Evidence of collective influence in innate sensing using fluidic force microscopy

Elizabeth J. Mulder, Brittany Moser, Jennifer Delgado, Rachel C. Steinhardt, Aaron P. Esser-Kahn

Research output: Contribution to journalArticlepeer-review

1 Scopus citations

Abstract

The innate immune system initiates early response to infection by sensing molecular patterns of infection through pattern-recognition receptors (PRRs). Previous work on PRR stimulation of macrophages revealed significant heterogeneity in single cell responses, suggesting the importance of individual macrophage stimulation. Current methods either isolate individual macrophages or stimulate a whole culture and measure individual readouts. We probed single cell NF-κB responses to localized stimuli within a naïve culture with Fluidic Force Microscopy (FluidFM). Individual cells stimulated in naïve culture were more sensitive compared to individual cells in uniformly stimulated cultures. In cluster stimulation, NF-κB activation decreased with increased cell density or decreased stimulation time. Our results support the growing body of evidence for cell-to-cell communication in macrophage activation, and limit potential mechanisms. Such a mechanism might be manipulated to tune macrophage sensitivity, and the density-dependent modulation of sensitivity to PRR signals could have relevance to biological situations where macrophage density increases.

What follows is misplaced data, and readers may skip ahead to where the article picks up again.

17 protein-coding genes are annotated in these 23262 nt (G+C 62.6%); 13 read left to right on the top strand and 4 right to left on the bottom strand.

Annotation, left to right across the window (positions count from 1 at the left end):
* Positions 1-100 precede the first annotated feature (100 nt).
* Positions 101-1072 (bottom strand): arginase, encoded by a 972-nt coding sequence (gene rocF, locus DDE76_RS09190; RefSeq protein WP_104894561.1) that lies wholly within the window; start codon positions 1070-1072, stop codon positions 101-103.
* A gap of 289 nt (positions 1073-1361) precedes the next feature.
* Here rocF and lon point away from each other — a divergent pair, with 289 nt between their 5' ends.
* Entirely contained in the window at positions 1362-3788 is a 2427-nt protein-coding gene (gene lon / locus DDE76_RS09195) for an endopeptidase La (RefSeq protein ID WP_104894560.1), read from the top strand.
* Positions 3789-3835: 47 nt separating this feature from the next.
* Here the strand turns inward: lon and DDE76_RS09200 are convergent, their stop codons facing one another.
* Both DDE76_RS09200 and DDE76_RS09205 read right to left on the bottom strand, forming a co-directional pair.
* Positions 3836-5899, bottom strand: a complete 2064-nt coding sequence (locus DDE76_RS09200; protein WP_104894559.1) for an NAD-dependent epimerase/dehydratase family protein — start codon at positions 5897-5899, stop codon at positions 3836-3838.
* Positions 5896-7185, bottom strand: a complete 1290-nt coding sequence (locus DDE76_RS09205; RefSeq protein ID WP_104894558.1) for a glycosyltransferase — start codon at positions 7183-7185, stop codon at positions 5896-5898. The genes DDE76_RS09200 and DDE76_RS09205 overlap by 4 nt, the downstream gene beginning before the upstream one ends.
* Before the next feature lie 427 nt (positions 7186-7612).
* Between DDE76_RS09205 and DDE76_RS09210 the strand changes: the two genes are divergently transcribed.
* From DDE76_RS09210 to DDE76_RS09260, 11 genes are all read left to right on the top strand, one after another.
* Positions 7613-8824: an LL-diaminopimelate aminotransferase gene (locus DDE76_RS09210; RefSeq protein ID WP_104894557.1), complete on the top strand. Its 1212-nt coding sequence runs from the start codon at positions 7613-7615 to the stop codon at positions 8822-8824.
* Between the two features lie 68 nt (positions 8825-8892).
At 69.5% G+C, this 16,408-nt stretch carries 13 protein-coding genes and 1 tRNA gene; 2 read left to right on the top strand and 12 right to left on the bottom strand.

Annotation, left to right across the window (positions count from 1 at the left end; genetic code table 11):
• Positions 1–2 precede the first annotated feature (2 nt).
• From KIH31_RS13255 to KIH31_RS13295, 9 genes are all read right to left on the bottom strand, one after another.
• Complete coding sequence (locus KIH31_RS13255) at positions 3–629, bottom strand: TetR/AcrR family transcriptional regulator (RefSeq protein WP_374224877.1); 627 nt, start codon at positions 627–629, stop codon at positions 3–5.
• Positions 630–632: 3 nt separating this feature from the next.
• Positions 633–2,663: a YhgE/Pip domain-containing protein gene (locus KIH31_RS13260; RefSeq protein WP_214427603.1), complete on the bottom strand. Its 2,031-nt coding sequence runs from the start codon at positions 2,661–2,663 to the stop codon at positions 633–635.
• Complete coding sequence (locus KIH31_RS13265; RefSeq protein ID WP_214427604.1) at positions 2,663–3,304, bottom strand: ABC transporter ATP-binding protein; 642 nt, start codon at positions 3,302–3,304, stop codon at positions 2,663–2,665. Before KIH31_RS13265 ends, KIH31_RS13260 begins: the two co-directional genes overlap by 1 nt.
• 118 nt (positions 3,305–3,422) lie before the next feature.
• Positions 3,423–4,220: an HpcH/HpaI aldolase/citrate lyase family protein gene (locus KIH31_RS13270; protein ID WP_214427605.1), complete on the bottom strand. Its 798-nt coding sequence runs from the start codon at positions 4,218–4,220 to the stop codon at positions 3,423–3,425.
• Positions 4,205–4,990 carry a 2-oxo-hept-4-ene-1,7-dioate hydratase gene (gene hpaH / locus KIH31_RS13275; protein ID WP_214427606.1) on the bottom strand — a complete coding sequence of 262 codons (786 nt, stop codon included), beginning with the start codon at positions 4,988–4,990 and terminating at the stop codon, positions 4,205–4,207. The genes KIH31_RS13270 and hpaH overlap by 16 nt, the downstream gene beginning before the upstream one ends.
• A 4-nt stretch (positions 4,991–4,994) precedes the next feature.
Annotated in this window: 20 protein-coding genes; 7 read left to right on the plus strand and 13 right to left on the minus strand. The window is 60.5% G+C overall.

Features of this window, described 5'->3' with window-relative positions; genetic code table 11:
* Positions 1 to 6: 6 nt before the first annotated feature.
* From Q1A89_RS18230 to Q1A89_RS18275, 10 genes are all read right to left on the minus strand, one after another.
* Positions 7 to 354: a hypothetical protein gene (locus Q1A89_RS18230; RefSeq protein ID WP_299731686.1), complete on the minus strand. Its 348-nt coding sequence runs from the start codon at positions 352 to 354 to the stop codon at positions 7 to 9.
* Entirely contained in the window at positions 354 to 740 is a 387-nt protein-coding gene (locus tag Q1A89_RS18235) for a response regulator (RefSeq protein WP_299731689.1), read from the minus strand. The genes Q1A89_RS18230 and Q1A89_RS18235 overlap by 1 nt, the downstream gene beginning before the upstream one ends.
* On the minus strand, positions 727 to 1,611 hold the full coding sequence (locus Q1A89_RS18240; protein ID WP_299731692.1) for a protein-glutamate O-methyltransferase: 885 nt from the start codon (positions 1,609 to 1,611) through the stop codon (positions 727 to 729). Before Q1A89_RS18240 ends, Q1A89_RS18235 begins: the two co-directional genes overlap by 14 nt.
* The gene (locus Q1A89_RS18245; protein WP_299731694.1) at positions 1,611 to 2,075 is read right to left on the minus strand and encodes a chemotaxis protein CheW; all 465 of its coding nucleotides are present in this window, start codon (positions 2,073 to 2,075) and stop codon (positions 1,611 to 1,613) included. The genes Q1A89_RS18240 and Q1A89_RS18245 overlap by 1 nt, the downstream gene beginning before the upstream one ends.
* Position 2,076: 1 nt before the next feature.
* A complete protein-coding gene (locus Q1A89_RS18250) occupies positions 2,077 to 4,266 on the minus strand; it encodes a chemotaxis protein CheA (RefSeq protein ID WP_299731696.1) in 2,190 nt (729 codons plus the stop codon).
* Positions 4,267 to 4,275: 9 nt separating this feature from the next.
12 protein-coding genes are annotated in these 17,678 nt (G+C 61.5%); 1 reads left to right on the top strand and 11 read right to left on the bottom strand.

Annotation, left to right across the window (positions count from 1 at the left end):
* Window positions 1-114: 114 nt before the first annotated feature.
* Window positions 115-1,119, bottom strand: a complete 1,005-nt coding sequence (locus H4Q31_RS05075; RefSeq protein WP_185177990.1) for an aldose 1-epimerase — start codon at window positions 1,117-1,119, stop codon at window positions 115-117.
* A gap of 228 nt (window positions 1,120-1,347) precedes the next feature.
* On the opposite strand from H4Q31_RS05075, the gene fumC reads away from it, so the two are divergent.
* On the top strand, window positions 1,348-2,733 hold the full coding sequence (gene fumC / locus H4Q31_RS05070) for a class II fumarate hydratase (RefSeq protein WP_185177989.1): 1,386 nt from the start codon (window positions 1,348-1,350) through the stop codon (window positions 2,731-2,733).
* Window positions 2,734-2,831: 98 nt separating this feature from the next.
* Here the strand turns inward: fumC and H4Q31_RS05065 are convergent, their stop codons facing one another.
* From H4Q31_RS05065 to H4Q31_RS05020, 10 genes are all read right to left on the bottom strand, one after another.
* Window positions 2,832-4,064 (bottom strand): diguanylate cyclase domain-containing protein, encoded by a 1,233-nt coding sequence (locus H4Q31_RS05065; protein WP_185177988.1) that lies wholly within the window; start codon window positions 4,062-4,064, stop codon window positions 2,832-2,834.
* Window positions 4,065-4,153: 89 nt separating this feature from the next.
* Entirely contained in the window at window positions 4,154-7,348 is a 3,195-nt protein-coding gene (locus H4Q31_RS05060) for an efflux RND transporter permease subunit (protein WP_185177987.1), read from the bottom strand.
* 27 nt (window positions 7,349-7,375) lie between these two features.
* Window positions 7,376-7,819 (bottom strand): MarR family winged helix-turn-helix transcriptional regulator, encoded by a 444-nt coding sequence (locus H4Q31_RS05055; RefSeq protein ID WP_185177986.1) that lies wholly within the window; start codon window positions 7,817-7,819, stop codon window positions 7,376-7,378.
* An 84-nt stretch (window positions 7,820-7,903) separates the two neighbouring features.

Original languageEnglish (US)
Article number1340384
JournalFrontiers in Immunology
Volume15
DOIs
StatePublished - 2024
Externally publishedYes

Keywords

  • FluidFM
  • fluidic force microscopy
  • innate immunity
  • macrophage
  • NF-κB
  • quorum licensing
  • RAW 264.7
  • resiquimod

ASJC Scopus subject areas

  • Immunology and Allergy
  • Immunology

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